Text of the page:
My Little Pony: Friendship is Magic “Hearthbreakers” Review

One of the most interesting aspects about MLP is how drastically different episodes can be. For example, two weeks ago we had the immensely emotional, plot important “Crusaders of the Lost Mark” and the following week we had the completely comedic “The One Where Pinkie Pie Knows.” This week returns to the more important side of things, being sort of a sequel to the Season 4 episode “Pinkie Apple Pie.” In that episode the story posed an intriguing question: what if Applejack and Pinkie Pie were cousins? Sadly the story leaves it up in the air. Why? The world may never know. The story today continues to poke fun at that question. It’s also important because we get to see Pinkie’s family in the present for the first time. There are some extremes, but overall it’s definitely far better than last week’s.

Here’s the official description from Discovery Family:

Applejack is excited to celebrate Hearthswarming Eve with Pinkie Pie’s family, but soon discovers that the Pies have very different ways of enjoying the holiday at their Rock Farm.

Hearth’s Warming Eve always make for a nice setting. After an intro with Twilight (where her present to Spike is a book…really?) we dive into the core of the story. As seen in “Pinkie Apple Pie,” Applejack and Pinkie make for a nice combo. It’s always fun when they’re on screen and sharing dialogue together. Now, perhaps the most vital aspect of the episode is seeing Pinkie Pie’s family in real time. The show has been rather reluctant in showcasing family members of the Mane 6. We’ve barely seen Twilight’s parents, Rarity’s only appeared once, Rainbow Dash’s only in a flashback, and we’ve never seen any of Fluttershy’s. So to see the Pies all together was a treat in concept. The problem is that almost of them are hostile or written too strangely.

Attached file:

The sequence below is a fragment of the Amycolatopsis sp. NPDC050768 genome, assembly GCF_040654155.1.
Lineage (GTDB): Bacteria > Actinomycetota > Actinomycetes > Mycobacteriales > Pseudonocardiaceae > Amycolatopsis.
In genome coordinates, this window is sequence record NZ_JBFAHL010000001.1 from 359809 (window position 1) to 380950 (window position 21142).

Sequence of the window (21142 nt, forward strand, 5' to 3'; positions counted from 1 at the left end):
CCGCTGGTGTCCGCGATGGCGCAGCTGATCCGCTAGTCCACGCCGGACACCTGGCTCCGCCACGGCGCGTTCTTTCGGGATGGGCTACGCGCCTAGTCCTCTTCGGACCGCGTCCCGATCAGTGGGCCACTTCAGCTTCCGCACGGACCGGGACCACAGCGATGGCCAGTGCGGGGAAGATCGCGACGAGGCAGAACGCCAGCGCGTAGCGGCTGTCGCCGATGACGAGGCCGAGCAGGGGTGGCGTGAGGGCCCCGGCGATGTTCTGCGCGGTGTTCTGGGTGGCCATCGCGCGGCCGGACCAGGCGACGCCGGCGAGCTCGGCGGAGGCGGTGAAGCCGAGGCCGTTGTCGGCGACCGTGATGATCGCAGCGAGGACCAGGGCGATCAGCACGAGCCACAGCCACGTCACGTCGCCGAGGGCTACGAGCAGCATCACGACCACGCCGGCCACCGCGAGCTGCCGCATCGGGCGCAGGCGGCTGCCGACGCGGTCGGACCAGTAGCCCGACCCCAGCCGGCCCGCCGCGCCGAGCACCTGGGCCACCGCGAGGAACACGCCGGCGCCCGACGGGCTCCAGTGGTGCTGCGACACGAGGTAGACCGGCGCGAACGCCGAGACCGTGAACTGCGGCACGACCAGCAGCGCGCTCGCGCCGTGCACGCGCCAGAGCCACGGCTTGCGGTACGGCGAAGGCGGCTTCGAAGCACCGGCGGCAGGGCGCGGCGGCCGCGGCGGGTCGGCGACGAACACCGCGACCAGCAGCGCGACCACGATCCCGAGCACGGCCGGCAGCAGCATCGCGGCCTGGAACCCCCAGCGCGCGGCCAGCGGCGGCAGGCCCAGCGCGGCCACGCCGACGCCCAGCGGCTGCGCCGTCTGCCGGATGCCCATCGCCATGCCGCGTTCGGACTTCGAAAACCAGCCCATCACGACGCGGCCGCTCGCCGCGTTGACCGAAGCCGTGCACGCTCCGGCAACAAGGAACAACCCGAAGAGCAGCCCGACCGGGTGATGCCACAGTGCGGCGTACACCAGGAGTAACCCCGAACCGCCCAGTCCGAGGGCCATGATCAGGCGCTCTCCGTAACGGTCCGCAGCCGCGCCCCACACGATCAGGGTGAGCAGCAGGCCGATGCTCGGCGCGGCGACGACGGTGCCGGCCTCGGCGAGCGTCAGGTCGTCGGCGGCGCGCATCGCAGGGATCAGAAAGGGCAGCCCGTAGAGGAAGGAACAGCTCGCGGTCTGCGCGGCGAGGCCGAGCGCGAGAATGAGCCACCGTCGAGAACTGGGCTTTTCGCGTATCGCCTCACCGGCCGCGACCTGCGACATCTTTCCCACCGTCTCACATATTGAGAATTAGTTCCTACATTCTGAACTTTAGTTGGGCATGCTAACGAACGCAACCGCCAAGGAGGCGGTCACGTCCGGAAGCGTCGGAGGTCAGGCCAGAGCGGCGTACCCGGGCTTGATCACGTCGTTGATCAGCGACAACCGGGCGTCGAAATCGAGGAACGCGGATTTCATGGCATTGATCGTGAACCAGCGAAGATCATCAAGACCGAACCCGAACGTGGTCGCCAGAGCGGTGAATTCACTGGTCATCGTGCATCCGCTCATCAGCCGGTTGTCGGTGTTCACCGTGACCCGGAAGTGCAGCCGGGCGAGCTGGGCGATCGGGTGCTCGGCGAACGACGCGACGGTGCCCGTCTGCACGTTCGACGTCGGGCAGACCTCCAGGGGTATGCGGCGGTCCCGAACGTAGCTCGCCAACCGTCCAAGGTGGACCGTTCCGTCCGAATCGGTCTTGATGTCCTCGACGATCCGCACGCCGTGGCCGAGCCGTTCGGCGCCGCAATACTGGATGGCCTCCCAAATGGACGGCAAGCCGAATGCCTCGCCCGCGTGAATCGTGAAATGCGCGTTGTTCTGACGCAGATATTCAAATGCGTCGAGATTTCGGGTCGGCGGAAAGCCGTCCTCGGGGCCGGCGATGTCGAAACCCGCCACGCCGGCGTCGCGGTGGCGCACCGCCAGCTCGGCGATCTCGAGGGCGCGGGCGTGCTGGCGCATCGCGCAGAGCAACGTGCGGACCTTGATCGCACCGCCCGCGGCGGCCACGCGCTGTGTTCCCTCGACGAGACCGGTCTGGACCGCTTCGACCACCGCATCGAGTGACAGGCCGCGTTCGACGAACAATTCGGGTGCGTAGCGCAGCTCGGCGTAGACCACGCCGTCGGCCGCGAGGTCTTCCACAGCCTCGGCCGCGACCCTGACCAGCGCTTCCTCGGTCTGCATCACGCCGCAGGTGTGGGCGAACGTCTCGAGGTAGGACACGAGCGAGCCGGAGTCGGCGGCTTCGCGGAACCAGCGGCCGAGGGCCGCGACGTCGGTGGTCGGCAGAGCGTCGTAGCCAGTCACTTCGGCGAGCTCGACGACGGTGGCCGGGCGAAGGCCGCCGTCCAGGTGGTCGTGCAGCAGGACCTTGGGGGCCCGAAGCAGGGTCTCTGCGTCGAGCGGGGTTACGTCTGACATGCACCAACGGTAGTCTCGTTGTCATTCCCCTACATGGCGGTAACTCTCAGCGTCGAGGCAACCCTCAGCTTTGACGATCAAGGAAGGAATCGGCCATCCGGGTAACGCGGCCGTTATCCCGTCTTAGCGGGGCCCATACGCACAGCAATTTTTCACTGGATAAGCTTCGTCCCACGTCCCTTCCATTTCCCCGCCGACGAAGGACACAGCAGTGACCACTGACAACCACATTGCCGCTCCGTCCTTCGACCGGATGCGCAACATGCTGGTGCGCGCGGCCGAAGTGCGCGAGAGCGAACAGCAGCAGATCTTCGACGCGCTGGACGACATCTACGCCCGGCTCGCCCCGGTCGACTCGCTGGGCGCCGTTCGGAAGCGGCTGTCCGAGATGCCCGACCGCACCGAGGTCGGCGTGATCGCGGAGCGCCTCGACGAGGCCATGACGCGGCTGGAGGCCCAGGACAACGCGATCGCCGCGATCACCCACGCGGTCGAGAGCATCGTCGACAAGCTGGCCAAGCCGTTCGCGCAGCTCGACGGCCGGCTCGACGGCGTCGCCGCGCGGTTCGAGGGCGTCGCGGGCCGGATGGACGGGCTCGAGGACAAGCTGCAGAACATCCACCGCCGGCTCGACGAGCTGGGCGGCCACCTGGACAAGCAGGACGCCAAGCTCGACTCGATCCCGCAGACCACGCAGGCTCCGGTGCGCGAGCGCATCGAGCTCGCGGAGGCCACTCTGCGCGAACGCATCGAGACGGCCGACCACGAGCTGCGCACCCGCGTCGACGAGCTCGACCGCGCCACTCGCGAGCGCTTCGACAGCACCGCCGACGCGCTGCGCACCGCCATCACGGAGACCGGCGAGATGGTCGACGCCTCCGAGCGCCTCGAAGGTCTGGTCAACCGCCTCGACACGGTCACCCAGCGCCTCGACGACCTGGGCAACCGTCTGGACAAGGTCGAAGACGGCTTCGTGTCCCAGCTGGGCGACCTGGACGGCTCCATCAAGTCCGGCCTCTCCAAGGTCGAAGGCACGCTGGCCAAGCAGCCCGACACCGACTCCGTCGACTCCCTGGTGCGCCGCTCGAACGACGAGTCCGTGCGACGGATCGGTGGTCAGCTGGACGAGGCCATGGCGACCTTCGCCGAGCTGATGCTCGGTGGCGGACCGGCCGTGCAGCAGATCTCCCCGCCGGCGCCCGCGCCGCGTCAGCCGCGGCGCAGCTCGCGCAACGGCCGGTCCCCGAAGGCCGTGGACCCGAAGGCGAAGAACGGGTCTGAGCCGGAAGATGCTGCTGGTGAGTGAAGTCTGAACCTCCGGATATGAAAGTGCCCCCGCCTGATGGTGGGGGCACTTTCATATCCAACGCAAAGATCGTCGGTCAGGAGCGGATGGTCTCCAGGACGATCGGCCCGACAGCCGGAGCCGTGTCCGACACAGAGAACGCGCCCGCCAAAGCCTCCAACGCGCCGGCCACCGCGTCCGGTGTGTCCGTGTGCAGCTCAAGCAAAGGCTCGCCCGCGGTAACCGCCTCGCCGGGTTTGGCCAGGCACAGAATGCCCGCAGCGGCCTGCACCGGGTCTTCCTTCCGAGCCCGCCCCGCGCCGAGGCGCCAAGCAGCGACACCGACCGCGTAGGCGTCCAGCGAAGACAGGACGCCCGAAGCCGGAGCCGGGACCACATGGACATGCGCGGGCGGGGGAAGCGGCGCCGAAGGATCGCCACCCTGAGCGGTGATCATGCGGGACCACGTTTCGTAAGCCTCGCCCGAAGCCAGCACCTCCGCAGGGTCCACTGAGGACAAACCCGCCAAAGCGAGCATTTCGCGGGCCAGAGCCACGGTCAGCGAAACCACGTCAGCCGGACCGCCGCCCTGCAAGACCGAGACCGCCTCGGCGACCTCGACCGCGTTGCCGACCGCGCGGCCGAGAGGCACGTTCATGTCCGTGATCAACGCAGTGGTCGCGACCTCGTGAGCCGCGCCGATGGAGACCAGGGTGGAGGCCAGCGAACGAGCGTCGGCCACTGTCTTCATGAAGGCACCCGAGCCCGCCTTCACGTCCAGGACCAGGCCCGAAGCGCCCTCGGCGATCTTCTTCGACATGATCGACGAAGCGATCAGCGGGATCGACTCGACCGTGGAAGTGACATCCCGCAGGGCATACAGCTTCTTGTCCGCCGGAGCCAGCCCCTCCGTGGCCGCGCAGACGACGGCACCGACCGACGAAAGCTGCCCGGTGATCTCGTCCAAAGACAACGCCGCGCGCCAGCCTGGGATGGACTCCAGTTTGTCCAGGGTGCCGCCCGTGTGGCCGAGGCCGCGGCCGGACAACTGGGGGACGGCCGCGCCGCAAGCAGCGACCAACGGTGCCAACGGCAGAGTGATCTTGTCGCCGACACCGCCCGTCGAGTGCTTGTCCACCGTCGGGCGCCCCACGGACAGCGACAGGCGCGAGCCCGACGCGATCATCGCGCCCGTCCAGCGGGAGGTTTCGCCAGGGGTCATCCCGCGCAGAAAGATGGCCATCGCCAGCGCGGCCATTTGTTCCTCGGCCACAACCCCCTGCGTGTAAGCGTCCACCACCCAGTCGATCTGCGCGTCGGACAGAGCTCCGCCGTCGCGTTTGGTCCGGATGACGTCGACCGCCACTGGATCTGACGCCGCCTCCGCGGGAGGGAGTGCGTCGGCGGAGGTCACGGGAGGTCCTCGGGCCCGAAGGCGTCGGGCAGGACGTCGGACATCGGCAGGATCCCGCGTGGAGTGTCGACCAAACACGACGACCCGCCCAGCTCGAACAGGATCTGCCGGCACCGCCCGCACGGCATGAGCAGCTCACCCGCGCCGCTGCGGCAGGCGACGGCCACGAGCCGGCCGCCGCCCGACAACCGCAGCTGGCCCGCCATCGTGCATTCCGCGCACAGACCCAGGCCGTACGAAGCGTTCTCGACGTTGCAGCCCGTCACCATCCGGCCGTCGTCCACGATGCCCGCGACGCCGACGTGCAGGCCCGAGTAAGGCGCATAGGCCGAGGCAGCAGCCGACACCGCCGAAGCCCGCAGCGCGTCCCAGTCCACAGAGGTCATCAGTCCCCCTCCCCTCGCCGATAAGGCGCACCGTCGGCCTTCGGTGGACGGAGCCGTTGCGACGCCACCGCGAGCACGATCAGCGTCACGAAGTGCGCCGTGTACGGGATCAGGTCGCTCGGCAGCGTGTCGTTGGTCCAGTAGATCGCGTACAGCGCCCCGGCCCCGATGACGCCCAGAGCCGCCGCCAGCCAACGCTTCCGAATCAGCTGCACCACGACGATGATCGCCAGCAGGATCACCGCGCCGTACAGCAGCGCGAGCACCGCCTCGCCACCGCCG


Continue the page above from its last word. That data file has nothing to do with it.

There’s one main message here. At first I thought one was going to be that some family members (or in this case hypothetical family members) just won’t get along no matter how hard you try. That point was dropped by the end. So instead we have the message that everyone has their traditions and we shouldn’t think others are inferior. This isn’t bad, but the thing is that the story goes out of its way to showcase how boring and sad the traditions of the Pies are. Heck, even Pinkie admits they don’t sound fun when Applejack says it. Are you telling me they never get presents because one can’t find them in a scavenger hunt? No wonder Limestone Pie is always so annoyed. If that wasn’t bad enough, how can rock soup be a thing? That was so ridiculous I almost had to question what I was watching.

There are nice moments sprinkled throughout, of course. Nick Confalone has a solid handle on Applejack’s and Pinkie Pie’s characters. One of my personal favorite scenes is when Apple Bloom makes note that the Pies have their own traditions. I’m really glad she said this and the story not going the more generic route of the Apples realizing that everyone has their own traditions for the first time. Maud Pie’s epic one-liners always steal the show. The ending is also nice and a great way to end a Christmas-themed story. If only Pinkie’s family could be a little more realistic.

Overall, a solid episode. I’m always big fan of Hearth’s Warming Eve in the show. (I find it strange that this wasn’t saved for a little more later in the year.) The concept is nice, and I liked how some of the characters interact near the end. But, there are just quite a few extremes which hurt the message a bit. Rock soup? Really? Pinkie’s family ended up being more annoying than anything. Still, not a bad adventure.

Author
I was born in the Big Apple and currently reside in New Jersey. Marvel is my favorite comic book company, with Spider-Man being my favorite character. But the absolute biggest thing you'll find me talking about is Godzilla. Besides the big G, my other favorite subject is My Little Pony: Friendship is Magic, the greatest cartoon ever. My personal contact e-mail is djdjalvarez@Gmail.com